I found these beautiful primrose on a walk down to inspect the dock. They're right by the path to the sleeping cottage and they look so much better than the primrose I keep trying to cultivate in the garden in Cushing.
Dinner is simmering. The "camp" as they say in Maine is cleaned and open for the season. Sheets are washed, beds made, floors scrubbed, rugs swept, bathrooms spic and span. We are ready for visitors.
There's a slight drizzle and it's a low gray sky, but across the river the trees are misty, seafoam green and our daffodils are still blooming. We have a great swatch of them in the middle of the blackberry brambles. I thought that they'd be gone but they're still in perfect form and they make such a nice splash of color in an otherwise still early in the season landscape.
Yesterday, we were in Connecticut for a bridal shower for Miss S., my step daughter. It was a really lovely affair, and if I do say so, the Bride-To-Be was even more lovely. It's been a while since I've been to one of these shin-digs and I forgot how uncomfortable it must be for a young woman to sit, with all eyes on her, open gifts and make the proper exclamations of thanks. She did it with grace and style and I was really proud of her. I had nothing to do with her raising up so I'd like to acknowledge what a great job her mom and dad did. I love you, Miss S., like you are my own.
Ok, personal interlude over.
We finally found an opening in my work travel schedule and RG's golf calendar and we headed out to Cushing first thing this morning. I've not been up since Super Bowl weekend. RG has come up a few times to check for squirrels and leaks (none of either, thankfully), so it's good to be back.
TWC-Maine turned on the internets as promised and I'm able to work from the mid-coast for the next two days. Weather permitting, we'll also try to neaten up the grounds (I swear we raked leaves in the fall, but you surely wouldn't know it), and maybe put together the bunk beds in the sleeping cottage. So far, we don't have any 14-person weeks planned for this summer but you never know when we'll get lucky.
Finally, if you're looking for a good book recommendation I have two--polar opposites:
....LD 1020, making same sex marriage legal in the state of Maine, was signed into law by Governor Baldacci, less than one hour after hitting his desk. There was some question as to whether the Governor would sign the bill, as he was on the record as opposing the idea (he was supportive of civil unions). The Governor has evolved his thinking about this issue. I applaud his evolution.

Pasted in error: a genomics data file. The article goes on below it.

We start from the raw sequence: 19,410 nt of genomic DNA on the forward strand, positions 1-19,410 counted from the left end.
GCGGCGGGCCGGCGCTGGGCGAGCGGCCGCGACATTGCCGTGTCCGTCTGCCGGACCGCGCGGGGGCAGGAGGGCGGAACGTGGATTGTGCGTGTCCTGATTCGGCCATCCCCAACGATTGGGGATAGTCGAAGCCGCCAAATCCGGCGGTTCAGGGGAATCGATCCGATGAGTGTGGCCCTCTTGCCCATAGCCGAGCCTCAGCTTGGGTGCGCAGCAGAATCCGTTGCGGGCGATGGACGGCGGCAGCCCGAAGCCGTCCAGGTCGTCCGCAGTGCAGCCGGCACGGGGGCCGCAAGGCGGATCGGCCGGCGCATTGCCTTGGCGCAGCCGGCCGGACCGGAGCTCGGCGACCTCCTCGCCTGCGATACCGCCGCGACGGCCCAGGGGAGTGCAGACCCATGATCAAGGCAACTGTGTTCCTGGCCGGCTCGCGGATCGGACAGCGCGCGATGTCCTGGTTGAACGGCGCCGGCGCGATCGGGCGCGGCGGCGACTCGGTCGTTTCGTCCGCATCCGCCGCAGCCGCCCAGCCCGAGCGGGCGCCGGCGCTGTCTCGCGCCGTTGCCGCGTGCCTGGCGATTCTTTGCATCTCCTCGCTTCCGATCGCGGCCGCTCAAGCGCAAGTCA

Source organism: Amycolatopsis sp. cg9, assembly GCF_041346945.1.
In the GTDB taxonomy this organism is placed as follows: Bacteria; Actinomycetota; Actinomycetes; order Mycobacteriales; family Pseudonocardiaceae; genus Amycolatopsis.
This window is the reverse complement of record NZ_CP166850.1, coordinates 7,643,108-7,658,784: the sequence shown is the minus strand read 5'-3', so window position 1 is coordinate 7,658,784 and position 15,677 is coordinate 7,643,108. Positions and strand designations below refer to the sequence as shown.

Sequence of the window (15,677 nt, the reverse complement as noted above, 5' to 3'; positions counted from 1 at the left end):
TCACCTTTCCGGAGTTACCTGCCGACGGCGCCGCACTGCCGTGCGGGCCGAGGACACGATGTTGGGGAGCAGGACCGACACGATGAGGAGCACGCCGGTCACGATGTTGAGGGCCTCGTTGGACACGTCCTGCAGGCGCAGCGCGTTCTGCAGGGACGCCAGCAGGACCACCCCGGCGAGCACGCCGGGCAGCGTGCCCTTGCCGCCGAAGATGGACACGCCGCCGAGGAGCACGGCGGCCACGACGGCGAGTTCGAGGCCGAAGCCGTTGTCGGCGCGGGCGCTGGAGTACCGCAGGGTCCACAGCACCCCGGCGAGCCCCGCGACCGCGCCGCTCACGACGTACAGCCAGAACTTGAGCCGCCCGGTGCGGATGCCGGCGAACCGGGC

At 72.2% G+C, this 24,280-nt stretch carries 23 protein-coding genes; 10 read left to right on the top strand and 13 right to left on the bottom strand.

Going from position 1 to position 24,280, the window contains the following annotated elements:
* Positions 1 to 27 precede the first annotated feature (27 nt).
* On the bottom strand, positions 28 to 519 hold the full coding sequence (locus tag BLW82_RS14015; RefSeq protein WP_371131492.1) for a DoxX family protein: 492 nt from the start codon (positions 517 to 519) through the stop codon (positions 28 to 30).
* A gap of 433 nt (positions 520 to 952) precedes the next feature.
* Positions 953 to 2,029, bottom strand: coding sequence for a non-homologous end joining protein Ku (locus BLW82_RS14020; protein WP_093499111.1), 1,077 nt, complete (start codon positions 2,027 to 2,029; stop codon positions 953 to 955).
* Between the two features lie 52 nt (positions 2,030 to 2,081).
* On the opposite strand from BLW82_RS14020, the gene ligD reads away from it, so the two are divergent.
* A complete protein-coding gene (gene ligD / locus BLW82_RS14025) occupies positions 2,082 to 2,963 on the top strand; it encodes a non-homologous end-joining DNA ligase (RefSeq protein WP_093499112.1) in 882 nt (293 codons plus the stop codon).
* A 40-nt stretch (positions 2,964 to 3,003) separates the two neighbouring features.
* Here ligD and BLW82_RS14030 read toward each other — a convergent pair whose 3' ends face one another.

Governor Baldacci's statement:
“I have followed closely the debate on this issue. I have listened
to both sides, as they have presented their arguments during the public
hearing and on the floor of the Maine Senate and the House of
Representatives. I have read many of the notes and letters sent to my
office, and I have weighed my decision carefully. I did not come to
this decision lightly or in haste.
I appreciate the tone brought to this debate by both sides of the
issue. This is an emotional issue that touches deeply many of our most
important ideals and traditions. There are good, earnest and honest
people on both sides of the question.
“In the past, I opposed gay marriage while supporting the idea of
civil unions. I have come to believe that this is a question of
fairness and of equal protection under the law, and that a civil union
is not equal to civil marriage.
“Article I in the Maine Constitution states that ‘no person shall be
deprived of life, liberty or property without due process of law, nor
be denied the equal protection of the laws, nor be denied the enjoyment
of that person’s civil rights or be discriminated against.’
“This new law does not force any religion to recognize a marriage
that falls outside of its beliefs. It does not require the church to
perform any ceremony with which it disagrees. Instead, it reaffirms the
separation of Church and State.
“It guarantees that Maine citizens will be treated equally under
Maine’s civil marriage laws, and that is the responsibility of
“Even as I sign this important legislation into law, I recognize
that this may not be the final word. Just as the Maine Constitution
demands that all people are treated equally under the law, it also
guarantees that the ultimate political power in the State belongs to
“While the good and just people of Maine may determine this issue,
my responsibility is to uphold the Constitution and do, as best as
possible, what is right. I believe that signing this legislation is the
right thing to do."
This week in Maine has been a roller coaster of weather. Last Sunday we had a high of 82 degrees. On Tuesday we had a high of 59 degrees. Wednesday it was a record setting 93 degrees and Thursday we had a high of 59. Without a drop of rain and hardly a cloud in the sky. The weather woke up our forsythia, which went from nothing to spectacular in two days, and it's made the wild turkeys in the back 40 especially vocal. We've been woken up every day for the last five by turkey gobbles very close to the yard. It's enough to make me consider a turkey hunting license.
Turkey hunting or no turkey hunting, I may have to give up tennis and take up golf. Tennis has gotten very dangerous lately. Have you ever been hit in the eye by a served ball? It's not easy to let that happen and it doesn't feel very good when it does happen.